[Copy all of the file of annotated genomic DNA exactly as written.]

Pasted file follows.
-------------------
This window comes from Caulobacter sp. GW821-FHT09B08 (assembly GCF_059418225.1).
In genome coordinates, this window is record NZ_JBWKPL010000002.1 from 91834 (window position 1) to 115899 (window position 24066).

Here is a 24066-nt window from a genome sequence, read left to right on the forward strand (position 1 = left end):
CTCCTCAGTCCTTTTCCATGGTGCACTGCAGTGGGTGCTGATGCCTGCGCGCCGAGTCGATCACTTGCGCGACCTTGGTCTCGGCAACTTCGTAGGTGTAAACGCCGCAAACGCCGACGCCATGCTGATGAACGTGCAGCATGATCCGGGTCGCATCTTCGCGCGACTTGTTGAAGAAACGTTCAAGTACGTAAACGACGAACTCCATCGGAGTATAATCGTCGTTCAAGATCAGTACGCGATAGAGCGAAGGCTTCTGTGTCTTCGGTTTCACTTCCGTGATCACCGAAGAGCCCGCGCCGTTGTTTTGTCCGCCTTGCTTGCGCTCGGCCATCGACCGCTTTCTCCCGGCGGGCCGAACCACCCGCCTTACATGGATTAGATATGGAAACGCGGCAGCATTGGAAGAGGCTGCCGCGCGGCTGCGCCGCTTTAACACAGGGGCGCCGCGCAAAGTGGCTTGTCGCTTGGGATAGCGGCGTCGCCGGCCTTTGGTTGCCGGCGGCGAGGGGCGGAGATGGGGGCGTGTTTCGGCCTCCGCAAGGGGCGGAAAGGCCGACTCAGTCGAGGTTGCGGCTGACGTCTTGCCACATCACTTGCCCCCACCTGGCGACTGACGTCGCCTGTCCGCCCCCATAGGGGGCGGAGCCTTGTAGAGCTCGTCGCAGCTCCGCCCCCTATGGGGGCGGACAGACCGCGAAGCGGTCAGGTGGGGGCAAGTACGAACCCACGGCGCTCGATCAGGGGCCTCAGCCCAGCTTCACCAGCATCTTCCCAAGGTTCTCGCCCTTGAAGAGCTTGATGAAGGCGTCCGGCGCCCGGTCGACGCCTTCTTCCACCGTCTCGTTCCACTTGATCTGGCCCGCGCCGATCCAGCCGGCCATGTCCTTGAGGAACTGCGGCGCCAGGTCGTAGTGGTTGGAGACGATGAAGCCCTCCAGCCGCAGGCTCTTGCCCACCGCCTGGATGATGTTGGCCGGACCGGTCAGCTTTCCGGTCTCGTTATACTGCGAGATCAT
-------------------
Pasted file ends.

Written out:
This window comes from Caulobacter sp. GW821-FHT09B08 (assembly GCF_059418225.1).
In genome coordinates, this window is record NZ_JBWKPL010000002.1 from 91834 (window position 1) to 115899 (window position 24066).

Here is a 24066-nt window from a genome sequence, read left to right on the forward strand (position 1 = left end):
CTCCTCAGTCCTTTTCCATGGTGCACTGCAGTGGGTGCTGATGCCTGCGCGCCGAGTCGATCACTTGCGCGACCTTGGTCTCGGCAACTTCGTAGGTGTAAACGCCGCAAACGCCGACGCCATGCTGATGAACGTGCAGCATGATCCGGGTCGCATCTTCGCGCGACTTGTTGAAGAAACGTTCAAGTACGTAAACGACGAACTCCATCGGAGTATAATCGTCGTTCAAGATCAGTACGCGATAGAGCGAAGGCTTCTGTGTCTTCGGTTTCACTTCCGTGATCACCGAAGAGCCCGCGCCGTTGTTTTGTCCGCCTTGCTTGCGCTCGGCCATCGACCGCTTTCTCCCGGCGGGCCGAACCACCCGCCTTACATGGATTAGATATGGAAACGCGGCAGCATTGGAAGAGGCTGCCGCGCGGCTGCGCCGCTTTAACACAGGGGCGCCGCGCAAAGTGGCTTGTCGCTTGGGATAGCGGCGTCGCCGGCCTTTGGTTGCCGGCGGCGAGGGGCGGAGATGGGGGCGTGTTTCGGCCTCCGCAAGGGGCGGAAAGGCCGACTCAGTCGAGGTTGCGGCTGACGTCTTGCCACATCACTTGCCCCCACCTGGCGACTGACGTCGCCTGTCCGCCCCCATAGGGGGCGGAGCCTTGTAGAGCTCGTCGCAGCTCCGCCCCCTATGGGGGCGGACAGACCGCGAAGCGGTCAGGTGGGGGCAAGTACGAACCCACGGCGCTCGATCAGGGGCCTCAGCCCAGCTTCACCAGCATCTTCCCAAGGTTCTCGCCCTTGAAGAGCTTGATGAAGGCGTCCGGCGCCCGGTCGACGCCTTCTTCCACCGTCTCGTTCCACTTGATCTGGCCCGCGCCGATCCAGCCGGCCATGTCCTTGAGGAACTGCGGCGCCAGGTCGTAGTGGTTGGAGACGATGAAGCCCTCCAGCCGCAGGCTCTTGCCCACCGCCTGGATGATGTTGGCCGGACCGGTCAGCTTTCCGGTCTCGTTATACTGCGAGATCAT